Hypolimnetic turbulence generation associated with superposition of large-scale internal waves in a strongly stratified lake: Lake Biwa, Japan
A 48-h microstructure experiment captured the variation of turbulence in Lake Biwa, Japan, during a strong stratification period, 1 week after a typhoon event. A free-fall microstructure profiler (TurboMAP) and a fine-scale profiler (F-probe) were deployed. An array of five ADCPs positioned close to the experiment site provided current measurements associated with the internal-wave field for a period of one week. Strong winds related to the passage of a typhoon close to the lake generated two low-frequency internal waves: a Kelvin wave and an inertial wave. Both waves were in the first baroclinic mode. This study pictures the superposition of two large-scale internal waves and a stronger current resulting from the two waves being in phase. The synchronization of the waves provoked enhanced shear in the hypolimnion, more than 10 m above the bottom, as well as high dissipation (10−7 W kg−1) and vertical diffusivity reaching 10−4 m2 s−1. The enhanced shear event seems to be related to the current amplitude since it occurred when the current amplitude was increased by the diel wind. Assuming the same turbulence intensity for the enhanced hypolimnetic shear events, this superposition may affect nutrient transfer in the hypolimnion. Also, we witnessed sediment resuspension, consisting of high turbidity and high fluorescence intensity, likely due to a combination of bottom stress and enhanced turbulence.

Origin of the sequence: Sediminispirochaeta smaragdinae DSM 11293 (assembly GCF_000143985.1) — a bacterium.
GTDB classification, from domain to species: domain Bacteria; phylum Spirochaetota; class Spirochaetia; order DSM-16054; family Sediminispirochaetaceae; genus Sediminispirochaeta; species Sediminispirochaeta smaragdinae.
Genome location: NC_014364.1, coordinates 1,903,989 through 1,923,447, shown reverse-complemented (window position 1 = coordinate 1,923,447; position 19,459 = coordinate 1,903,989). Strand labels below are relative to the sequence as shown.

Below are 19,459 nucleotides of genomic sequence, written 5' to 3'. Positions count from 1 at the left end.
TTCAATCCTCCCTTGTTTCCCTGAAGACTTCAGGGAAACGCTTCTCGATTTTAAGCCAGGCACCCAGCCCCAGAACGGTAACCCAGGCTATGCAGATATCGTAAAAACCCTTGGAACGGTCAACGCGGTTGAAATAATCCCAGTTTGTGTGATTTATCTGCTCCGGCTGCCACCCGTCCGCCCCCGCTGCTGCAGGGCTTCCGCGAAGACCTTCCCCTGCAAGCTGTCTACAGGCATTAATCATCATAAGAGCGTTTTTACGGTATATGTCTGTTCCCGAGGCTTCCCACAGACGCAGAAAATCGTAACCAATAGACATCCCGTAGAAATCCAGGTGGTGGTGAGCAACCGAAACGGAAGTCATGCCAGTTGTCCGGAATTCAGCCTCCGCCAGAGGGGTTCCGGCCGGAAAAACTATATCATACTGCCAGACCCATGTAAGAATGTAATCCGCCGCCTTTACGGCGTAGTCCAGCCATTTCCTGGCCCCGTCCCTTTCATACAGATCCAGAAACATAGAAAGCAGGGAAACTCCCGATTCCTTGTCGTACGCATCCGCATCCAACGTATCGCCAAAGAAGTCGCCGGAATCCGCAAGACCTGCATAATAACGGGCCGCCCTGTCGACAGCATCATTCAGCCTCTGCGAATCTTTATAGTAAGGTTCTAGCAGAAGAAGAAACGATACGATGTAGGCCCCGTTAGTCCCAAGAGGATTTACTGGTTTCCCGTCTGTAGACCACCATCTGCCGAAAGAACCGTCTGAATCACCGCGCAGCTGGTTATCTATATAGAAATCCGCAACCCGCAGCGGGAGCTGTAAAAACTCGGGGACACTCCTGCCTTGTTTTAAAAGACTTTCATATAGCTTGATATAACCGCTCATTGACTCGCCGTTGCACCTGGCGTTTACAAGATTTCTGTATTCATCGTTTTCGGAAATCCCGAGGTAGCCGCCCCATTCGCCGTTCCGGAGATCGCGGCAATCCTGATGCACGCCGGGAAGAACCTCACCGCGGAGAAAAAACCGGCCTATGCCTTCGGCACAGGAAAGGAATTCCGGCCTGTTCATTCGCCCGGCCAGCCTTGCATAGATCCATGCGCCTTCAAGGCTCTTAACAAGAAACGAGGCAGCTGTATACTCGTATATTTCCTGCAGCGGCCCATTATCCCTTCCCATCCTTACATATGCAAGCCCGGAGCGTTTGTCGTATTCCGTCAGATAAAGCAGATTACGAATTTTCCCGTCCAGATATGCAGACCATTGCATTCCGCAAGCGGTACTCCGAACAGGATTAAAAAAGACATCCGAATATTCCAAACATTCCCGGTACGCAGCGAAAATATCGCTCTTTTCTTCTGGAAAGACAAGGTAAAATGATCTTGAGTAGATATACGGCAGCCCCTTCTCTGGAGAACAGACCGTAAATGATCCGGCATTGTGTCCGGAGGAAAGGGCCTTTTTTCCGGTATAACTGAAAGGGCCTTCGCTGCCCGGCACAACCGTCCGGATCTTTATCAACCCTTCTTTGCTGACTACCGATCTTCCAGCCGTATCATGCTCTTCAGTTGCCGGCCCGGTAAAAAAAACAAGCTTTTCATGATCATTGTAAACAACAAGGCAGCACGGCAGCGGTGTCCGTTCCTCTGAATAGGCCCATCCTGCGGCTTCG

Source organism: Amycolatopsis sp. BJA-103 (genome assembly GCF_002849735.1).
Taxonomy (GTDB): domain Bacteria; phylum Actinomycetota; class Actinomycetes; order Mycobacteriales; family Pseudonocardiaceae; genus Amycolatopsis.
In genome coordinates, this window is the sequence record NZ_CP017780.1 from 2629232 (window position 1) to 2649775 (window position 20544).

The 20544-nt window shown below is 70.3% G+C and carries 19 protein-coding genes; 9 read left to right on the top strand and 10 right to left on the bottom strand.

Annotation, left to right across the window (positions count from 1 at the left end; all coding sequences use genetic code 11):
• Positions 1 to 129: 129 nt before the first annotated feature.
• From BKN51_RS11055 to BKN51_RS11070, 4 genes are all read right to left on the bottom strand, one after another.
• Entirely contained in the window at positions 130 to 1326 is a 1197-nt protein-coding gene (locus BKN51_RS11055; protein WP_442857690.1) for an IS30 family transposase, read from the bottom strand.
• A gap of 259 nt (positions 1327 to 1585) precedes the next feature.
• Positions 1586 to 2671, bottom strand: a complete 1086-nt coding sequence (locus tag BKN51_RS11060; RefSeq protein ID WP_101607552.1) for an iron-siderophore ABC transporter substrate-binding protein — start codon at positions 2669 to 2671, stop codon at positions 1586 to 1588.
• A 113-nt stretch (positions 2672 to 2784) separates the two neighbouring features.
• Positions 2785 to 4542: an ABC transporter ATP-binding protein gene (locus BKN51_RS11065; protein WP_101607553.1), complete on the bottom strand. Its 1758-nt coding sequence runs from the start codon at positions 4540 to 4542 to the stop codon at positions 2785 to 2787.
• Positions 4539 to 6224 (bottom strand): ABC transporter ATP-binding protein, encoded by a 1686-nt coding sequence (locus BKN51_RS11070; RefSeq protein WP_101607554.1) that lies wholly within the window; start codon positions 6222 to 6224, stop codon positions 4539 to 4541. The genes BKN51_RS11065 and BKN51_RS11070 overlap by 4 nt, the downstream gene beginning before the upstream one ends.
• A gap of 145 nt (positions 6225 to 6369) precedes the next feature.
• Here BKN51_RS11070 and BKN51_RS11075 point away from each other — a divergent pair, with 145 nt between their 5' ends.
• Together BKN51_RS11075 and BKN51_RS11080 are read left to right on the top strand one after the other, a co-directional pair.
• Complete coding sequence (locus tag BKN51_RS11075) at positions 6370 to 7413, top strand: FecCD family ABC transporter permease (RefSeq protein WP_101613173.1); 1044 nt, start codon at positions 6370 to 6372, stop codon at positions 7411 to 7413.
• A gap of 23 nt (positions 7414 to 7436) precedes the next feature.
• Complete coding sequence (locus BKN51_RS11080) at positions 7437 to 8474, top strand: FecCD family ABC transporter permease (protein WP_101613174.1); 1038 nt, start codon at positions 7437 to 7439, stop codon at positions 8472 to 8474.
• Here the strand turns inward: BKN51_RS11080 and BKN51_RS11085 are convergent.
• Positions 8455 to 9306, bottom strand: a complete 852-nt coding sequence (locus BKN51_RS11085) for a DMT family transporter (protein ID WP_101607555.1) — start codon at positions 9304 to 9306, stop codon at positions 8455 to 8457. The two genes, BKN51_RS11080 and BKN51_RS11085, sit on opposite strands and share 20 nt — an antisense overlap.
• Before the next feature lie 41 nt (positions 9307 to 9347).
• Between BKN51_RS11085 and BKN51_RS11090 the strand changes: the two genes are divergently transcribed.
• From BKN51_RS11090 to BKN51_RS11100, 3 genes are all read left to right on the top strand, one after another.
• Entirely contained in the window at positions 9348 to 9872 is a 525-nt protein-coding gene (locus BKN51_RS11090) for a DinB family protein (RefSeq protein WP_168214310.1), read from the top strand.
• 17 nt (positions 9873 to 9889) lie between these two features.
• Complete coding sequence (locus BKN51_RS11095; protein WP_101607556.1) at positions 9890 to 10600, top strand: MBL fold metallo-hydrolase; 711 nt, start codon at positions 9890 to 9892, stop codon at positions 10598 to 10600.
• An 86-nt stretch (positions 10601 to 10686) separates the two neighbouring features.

KeywordsLarge-scale internal waves Superposition Hypolimnion Turbulence Sediment resuspension
We thank the crew of the R/V Hakken of the Lake Biwa Environmental Research Institute for their assistance during the field experiment. We also acknowledge the technicians who fixed the TurboMAP probes. This work was financially supported by the Ministry of Education, Culture, Sports, Science and Technology of Japan. We also acknowledge the comments provided by two anonymous reviewers on the manuscript, and Ms Rosalie Rutka for her editorial work on the manuscript.
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